We think when you go after indications that are truly rare (and) can prove significant amendments to medical need from a scientific perspective by targeting the gene or the cell of interest that's causing the harm, then we can see the clear risk benefit. And we're hoping all of these things come together really nicely next year.
Rocket has both an ex vivo and an AAV platform. How are you managing the pace of scientific discovery and is it moving too fast?
That depends on who you ask. Some people would say science is moving so fast if you're doing ex vivo, which will lead to gene therapy, and with AAV you're potentially providing a cure with a one and done therapy. That's the potential of these therapies. When we're in the middle of everything, we know we need to do more. We think the science is at the perfect place where we can get to individualized medicine. When we first talked years ago, we were talking about personalized medicine. Now we're thinking (of) individualized medicine and that's a great place to be.
Is individualized medicine possible and scalable?
We want to make it doable. And we want to make it scalable. The way we've done it is by having multiple programs in the pipeline. This gives us a platform synergy so we can more effectively negotiate costs. We've negotiated contracts that allow synergies for our ex vivo lead programs. On the flip side, for AAV we decided to bring that manufacturing in-house. I never thought I'd be doing manufacturing let alone building out a facility. At the end of last year, we did two successful productions in-house. The science and advancements we were able to immediately harvest and put into our system in a quicker fashion and optimize products make us think if we can keep optimizing our productions, the quality of the product, our output, we can absolutely make it scalable for patients.
“One child reported that he couldn't walk a few feet, and after gene therapy he did a 10k with his dad to raise awareness for the disease. The impact we've seen with this therapy was amazing.”
COO, president, Rocket Pharmaceuticals
Recently you made a pretty bold statement that you're the only company demonstrating safety and efficacy using AAV gene therapy targeting cardiac conditions.
Five years ago, we licensed the Danon disease program — AAV RP-A501. Unfortunately, the boys who are impacted by this disease pass away on average by the age of 19 or 20 if they don't receive a heart transplant, and even if they receive a heart transplant, their survival increases by maybe five years or so. There are a lot of complications. So, we saw this as a severe unmet medical need. When we were thinking about licensing this program to take it to the clinic, we faced two hurdles. People told us we are (an) ex vivo company, you can't do AAV. We said, wait, we have three ex vivo programs. We are (a) company started by drug developers. We know we can bring in the right platforms with the right science with the right experts to the table. So, we said why not? The second thing that we got a lot of push back on is that other companies have tried gene therapy in cardiac and they've all failed. The AAV therapies at the time were either for infants or direct injection. Our challenge was how to treat a 19-year-old and do it safely. Those were some of the challenges we faced. And it hasn't been an easy road from a drug development perspective. We've learned a lot — patient by patient we keep learning, optimizing, going back in and working with FDA to make sure that every patient is safely and effectively treated. Last year, we released our phase 1 data that demonstrated a clear benefit risk across a majority of the patients — patients who are still in the clinical study and living a normal life. It's been remarkable. One child reported that he couldn't walk a few feet, and after gene therapy he did a 10k with his dad to raise awareness for the disease. The impact we've seen with this therapy was amazing.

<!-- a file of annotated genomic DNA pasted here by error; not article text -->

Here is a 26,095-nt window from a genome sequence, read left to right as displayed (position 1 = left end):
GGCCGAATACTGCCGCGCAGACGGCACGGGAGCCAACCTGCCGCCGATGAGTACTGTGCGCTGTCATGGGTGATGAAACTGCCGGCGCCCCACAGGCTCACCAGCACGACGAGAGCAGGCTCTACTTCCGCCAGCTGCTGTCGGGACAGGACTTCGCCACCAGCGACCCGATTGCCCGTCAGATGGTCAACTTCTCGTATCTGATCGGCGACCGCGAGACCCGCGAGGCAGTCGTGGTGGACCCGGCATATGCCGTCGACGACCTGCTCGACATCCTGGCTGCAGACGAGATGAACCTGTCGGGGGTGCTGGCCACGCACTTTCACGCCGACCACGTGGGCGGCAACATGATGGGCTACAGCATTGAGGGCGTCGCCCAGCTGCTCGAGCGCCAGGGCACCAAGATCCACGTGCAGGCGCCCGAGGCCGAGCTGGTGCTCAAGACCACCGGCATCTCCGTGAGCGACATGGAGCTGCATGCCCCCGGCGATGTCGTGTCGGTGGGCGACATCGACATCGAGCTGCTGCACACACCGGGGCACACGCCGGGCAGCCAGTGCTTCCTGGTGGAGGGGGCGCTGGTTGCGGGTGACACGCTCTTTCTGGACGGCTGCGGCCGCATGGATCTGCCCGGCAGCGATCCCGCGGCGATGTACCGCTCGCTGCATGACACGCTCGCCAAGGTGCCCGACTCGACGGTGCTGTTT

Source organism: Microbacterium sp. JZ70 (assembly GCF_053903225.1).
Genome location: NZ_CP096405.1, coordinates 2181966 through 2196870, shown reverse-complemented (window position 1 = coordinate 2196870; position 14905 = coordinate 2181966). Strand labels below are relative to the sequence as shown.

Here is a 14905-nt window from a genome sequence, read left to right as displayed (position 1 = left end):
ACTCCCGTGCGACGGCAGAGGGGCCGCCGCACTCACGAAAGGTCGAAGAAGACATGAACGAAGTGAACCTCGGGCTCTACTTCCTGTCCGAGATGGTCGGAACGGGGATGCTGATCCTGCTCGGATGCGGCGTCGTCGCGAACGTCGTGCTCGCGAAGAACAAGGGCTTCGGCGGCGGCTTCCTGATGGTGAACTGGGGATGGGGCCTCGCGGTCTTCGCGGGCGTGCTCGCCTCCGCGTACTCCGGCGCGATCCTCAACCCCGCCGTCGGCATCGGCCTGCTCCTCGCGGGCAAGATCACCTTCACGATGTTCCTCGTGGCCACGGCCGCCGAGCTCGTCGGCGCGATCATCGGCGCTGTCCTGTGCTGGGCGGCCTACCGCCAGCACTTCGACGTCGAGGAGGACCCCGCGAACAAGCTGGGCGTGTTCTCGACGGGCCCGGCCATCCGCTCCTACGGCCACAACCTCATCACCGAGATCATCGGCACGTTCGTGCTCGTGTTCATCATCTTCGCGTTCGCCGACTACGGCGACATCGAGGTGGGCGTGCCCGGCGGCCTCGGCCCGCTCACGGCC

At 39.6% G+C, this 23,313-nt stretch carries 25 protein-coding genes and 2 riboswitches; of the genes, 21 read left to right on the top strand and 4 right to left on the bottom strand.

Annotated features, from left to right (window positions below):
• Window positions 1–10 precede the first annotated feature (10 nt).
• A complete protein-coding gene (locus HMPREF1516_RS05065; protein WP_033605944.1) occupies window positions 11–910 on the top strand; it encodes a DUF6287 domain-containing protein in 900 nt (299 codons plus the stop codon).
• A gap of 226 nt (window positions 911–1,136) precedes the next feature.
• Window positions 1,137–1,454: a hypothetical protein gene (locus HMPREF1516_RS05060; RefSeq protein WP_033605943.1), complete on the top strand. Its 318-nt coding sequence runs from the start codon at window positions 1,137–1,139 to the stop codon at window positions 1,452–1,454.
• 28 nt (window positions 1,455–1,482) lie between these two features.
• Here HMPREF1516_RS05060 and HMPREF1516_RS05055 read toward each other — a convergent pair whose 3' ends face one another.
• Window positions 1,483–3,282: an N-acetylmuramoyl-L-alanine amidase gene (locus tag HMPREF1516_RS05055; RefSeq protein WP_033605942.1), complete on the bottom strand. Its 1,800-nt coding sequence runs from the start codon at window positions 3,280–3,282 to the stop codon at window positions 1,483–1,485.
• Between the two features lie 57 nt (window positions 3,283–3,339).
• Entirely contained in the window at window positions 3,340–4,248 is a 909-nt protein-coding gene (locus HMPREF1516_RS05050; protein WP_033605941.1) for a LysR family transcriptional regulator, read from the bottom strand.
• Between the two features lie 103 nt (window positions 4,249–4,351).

We only made that statement after we saw the data, and for us we see it as a gateway. If gene therapy could work for Danon disease, it can work for so many other cardiac diseases. And as we know, cardiac diseases are so devastating. So, we've actually added two more programs to our pipeline.
Where do you see the entire gene and cell therapy category going?
The cell and gene therapy sector market, unfortunately, is subject to conditions that we can’t control. While it's a challenging time, cell and gene therapy is here to stay and it's the future of treating diseases and rare diseases. There are 7,000 or so rare diseases that are genetic in origin, but these concepts can be applied to diabetes and hypertension. I think it's absolutely necessary for us to not only de-risk programs as we move (to) bigger and bigger diseases, but also to make them affordable. So, all the patients around the world have access, not just patients who can afford them in the U.S. and Europe. That’s Rocket’s ambition, and the only (way) we can achieve that is to work in the ecosystem and help the entire field advance and share knowledge together.